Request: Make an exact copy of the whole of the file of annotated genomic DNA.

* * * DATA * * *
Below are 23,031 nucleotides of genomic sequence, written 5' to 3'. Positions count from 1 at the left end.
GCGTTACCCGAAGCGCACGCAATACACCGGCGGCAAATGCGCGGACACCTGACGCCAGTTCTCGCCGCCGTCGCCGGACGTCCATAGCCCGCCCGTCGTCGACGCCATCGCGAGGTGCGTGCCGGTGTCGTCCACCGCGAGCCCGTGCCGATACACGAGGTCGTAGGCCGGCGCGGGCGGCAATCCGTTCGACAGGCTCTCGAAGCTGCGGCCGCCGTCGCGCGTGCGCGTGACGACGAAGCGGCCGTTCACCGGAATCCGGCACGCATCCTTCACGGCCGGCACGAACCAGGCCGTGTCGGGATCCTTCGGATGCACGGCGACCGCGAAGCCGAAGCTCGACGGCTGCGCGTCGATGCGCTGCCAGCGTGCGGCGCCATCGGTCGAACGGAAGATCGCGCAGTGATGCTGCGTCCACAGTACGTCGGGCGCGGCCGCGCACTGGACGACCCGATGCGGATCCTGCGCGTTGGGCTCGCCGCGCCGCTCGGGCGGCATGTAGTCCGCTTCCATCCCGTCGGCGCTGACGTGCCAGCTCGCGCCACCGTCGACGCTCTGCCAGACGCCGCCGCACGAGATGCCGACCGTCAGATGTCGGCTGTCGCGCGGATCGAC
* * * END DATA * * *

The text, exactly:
Below are 23,031 nucleotides of genomic sequence, written 5' to 3'. Positions count from 1 at the left end.
GCGTTACCCGAAGCGCACGCAATACACCGGCGGCAAATGCGCGGACACCTGACGCCAGTTCTCGCCGCCGTCGCCGGACGTCCATAGCCCGCCCGTCGTCGACGCCATCGCGAGGTGCGTGCCGGTGTCGTCCACCGCGAGCCCGTGCCGATACACGAGGTCGTAGGCCGGCGCGGGCGGCAATCCGTTCGACAGGCTCTCGAAGCTGCGGCCGCCGTCGCGCGTGCGCGTGACGACGAAGCGGCCGTTCACCGGAATCCGGCACGCATCCTTCACGGCCGGCACGAACCAGGCCGTGTCGGGATCCTTCGGATGCACGGCGACCGCGAAGCCGAAGCTCGACGGCTGCGCGTCGATGCGCTGCCAGCGTGCGGCGCCATCGGTCGAACGGAAGATCGCGCAGTGATGCTGCGTCCACAGTACGTCGGGCGCGGCCGCGCACTGGACGACCCGATGCGGATCCTGCGCGTTGGGCTCGCCGCGCCGCTCGGGCGGCATGTAGTCCGCTTCCATCCCGTCGGCGCTGACGTGCCAGCTCGCGCCACCGTCGACGCTCTGCCAGACGCCGCCGCACGAGATGCCGACCGTCAGATGTCGGCTGTCGCGCGGATCGAC